The company went public in 1984 and in 2006, 30 years after its founding, Roddick sold The Body Shop to L’Oréal for a reported $1.4 billion. Today, there are more than 2,500 stores in 61 countries.

8. Ruth’s Chris Steak House
Following a career that included teaching and horse training, Ruth Fertel mortgaged her house in 1965 to buy a little restaurant, Chris Steak House, on the corner of Broad and Ursuline in New Orleans. A fire ravaged the restaurant in 1976, forcing her to open in a new location under a new name, Ruth’s Chris Steak House.

That same year, Fertel agreed to let Tom Moran, a regular customer, open the first Ruth’s Chris franchise location. Today, there are more than 130 company and franchise-owned locations around the globe.

Fertel, who passed away in 2002 at age 75, sold her majority interest in the chain to private equity firm Madison Dearborn in 1999 for an undisclosed amount.

9. Build-A-Bear Workshop
Maxine Clark came up with the idea for Build-A-Bear Workshop after shopping with a 10-year-old who questioned why she couldn’t just make her own stuffed toy when she couldn’t find one she liked. Clark turned the idea into a business when she opened the first Build-A-Bear Workshop in St. Louis in 1997.

There are more than 400 stores worldwide have helped people create more than 100 million furry friends. Clark, who remains the company’s “Chief Executive Bear,” was inducted into the Junior Achievement National Business Hall of Fame in 2006 and named one of the 25 Most Influential People in Retailing by Chain Store Age in 2008.

10. Proactiv
Classmates studying dermatology together at Stanford University, Katie Rodan and Kathy Fields felt strongly about finding a better treatment for acne because both of them had lived with it at some time in their lives. After starting separate practices, the pair noticed the problems acne posed for people of all ages. The realization led them to start working on a new way to treat facial blemishes.

Over a five-year period, Rodan and Fields developed a comprehensive acne skin care system, Proactiv Solution, which combines acne medicine with soothing botanicals to create an acne-fighting system designed to leave skin smooth, clean and clear. The product, which has found success via 30-minute television infomercials, has become one of the top-selling acne medications in the U.S.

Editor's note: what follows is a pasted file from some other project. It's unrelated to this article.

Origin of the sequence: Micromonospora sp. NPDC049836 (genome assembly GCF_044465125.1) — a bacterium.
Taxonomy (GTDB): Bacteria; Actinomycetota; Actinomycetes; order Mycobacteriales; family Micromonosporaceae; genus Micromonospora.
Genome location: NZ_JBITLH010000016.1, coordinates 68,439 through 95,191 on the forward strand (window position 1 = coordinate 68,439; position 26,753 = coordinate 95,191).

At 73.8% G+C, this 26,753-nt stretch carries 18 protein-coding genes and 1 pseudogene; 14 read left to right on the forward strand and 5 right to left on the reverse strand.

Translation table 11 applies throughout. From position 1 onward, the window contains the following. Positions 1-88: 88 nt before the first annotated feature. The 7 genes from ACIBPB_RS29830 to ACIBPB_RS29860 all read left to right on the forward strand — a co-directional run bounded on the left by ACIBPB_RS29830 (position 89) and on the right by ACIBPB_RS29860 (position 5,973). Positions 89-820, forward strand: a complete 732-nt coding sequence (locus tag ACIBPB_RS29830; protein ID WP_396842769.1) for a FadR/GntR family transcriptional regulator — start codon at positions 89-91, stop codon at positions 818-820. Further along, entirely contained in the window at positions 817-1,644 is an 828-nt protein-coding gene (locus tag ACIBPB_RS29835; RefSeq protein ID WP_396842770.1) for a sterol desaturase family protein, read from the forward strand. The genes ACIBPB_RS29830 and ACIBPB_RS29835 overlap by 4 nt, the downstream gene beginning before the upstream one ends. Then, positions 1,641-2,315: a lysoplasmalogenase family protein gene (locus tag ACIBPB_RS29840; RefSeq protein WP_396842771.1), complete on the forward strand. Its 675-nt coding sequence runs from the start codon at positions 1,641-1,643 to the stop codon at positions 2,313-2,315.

All About SWOT Analysis

When you have a big business decision to make, one of the smartest things you can do during the planning process is conduct a SWOT analysis.

SWOT, which stands for strengths, weaknesses, opportunities and threats, is an analytical framework that can help your company face its greatest challenges and find its most promising new markets. The method was created in the 1960s by business gurus Edmund P. Learned, C. Roland Christensen, Kenneth Andrews and William D. Book in their book “Business Policy, Text and Cases” (R.D. Irwin, 1969).

In a business context, the SWOT analysis enables organizations to identify both internal and external influences. SWOT’s primary objective is to help organizations develop a full awareness of all the factors involved in a decision, said Bonnie Taylor, chief marketing strategist at CCS Innovations.

“It is impossible to accurately map out a small business’s future without first evaluating it from all angles, which includes an exhaustive look at all internal and external resources and threats,” Taylor said. “A SWOT accomplishes this in four straightforward steps that even rookie business owners can understand and embrace.”

When to use SWOT
SWOT analyses are often used during strategic planning. They can serve as a precursor to any sort of company action, such as exploring new initiatives, making decisions about new policies, identifying possible areas for change, or refining and redirecting efforts midplan.

Performing a SWOT analysis is also great way to improve business operations, said Andrew Schrage, founder and CEO of Money Crashers.

“It allowed me to identify the key areas where my organization was performing at a high level, as well as areas that needed work,” Schrage said. “Some small business owners make the mistake of thinking about these sorts of things informally, but by taking the time to put together a formalized SWOT analysis, you can come up with ways to better capitalize on your company’s strengths and improve or eliminate weaknesses.”

While the business owner should certainly be involved in creating a SWOT analysis, it could be much more helpful to include other team members in the process. Shawn Walsh, president and CEO of Paradigm Computer Consulting, said his management team conducts a quarterly SWOT analysis together.

“The collective knowledge removes blind spots that, if left undiscovered, could be detrimental to our business or our relationship with our clients,” Walsh said.

The elements of a SWOT analysis
A SWOT analysis focuses entirely on the four elements included in the acronym, allowing companies to identify the forces influencing a strategy, action or initiative. Knowing these positive and negative elements can help companies more effectively communicate what parts of a plan need to be recognized.